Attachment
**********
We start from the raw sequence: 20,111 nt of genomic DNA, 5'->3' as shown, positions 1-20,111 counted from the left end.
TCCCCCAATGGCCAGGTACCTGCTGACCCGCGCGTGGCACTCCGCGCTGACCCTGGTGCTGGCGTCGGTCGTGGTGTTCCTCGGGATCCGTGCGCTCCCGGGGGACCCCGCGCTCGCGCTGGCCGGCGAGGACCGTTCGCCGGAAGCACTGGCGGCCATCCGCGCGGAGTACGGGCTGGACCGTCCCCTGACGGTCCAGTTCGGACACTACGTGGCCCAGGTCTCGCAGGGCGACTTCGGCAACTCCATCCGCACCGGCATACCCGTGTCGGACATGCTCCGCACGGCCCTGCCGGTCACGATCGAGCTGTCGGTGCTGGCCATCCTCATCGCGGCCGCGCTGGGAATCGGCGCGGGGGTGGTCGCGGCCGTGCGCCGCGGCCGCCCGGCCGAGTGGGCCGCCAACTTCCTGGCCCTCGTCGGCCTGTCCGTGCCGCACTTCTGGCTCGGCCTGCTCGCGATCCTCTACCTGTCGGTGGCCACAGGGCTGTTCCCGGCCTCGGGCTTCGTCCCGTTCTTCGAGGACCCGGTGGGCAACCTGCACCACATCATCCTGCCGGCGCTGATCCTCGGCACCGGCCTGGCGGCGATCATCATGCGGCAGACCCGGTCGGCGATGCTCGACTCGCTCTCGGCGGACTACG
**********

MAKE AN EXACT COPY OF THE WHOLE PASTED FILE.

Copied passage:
We start from the raw sequence: 20,111 nt of genomic DNA, 5'->3' as shown, positions 1-20,111 counted from the left end.
TCCCCCAATGGCCAGGTACCTGCTGACCCGCGCGTGGCACTCCGCGCTGACCCTGGTGCTGGCGTCGGTCGTGGTGTTCCTCGGGATCCGTGCGCTCCCGGGGGACCCCGCGCTCGCGCTGGCCGGCGAGGACCGTTCGCCGGAAGCACTGGCGGCCATCCGCGCGGAGTACGGGCTGGACCGTCCCCTGACGGTCCAGTTCGGACACTACGTGGCCCAGGTCTCGCAGGGCGACTTCGGCAACTCCATCCGCACCGGCATACCCGTGTCGGACATGCTCCGCACGGCCCTGCCGGTCACGATCGAGCTGTCGGTGCTGGCCATCCTCATCGCGGCCGCGCTGGGAATCGGCGCGGGGGTGGTCGCGGCCGTGCGCCGCGGCCGCCCGGCCGAGTGGGCCGCCAACTTCCTGGCCCTCGTCGGCCTGTCCGTGCCGCACTTCTGGCTCGGCCTGCTCGCGATCCTCTACCTGTCGGTGGCCACAGGGCTGTTCCCGGCCTCGGGCTTCGTCCCGTTCTTCGAGGACCCGGTGGGCAACCTGCACCACATCATCCTGCCGGCGCTGATCCTCGGCACCGGCCTGGCGGCGATCATCATGCGGCAGACCCGGTCGGCGATGCTCGACTCGCTCTCGGCGGACTACG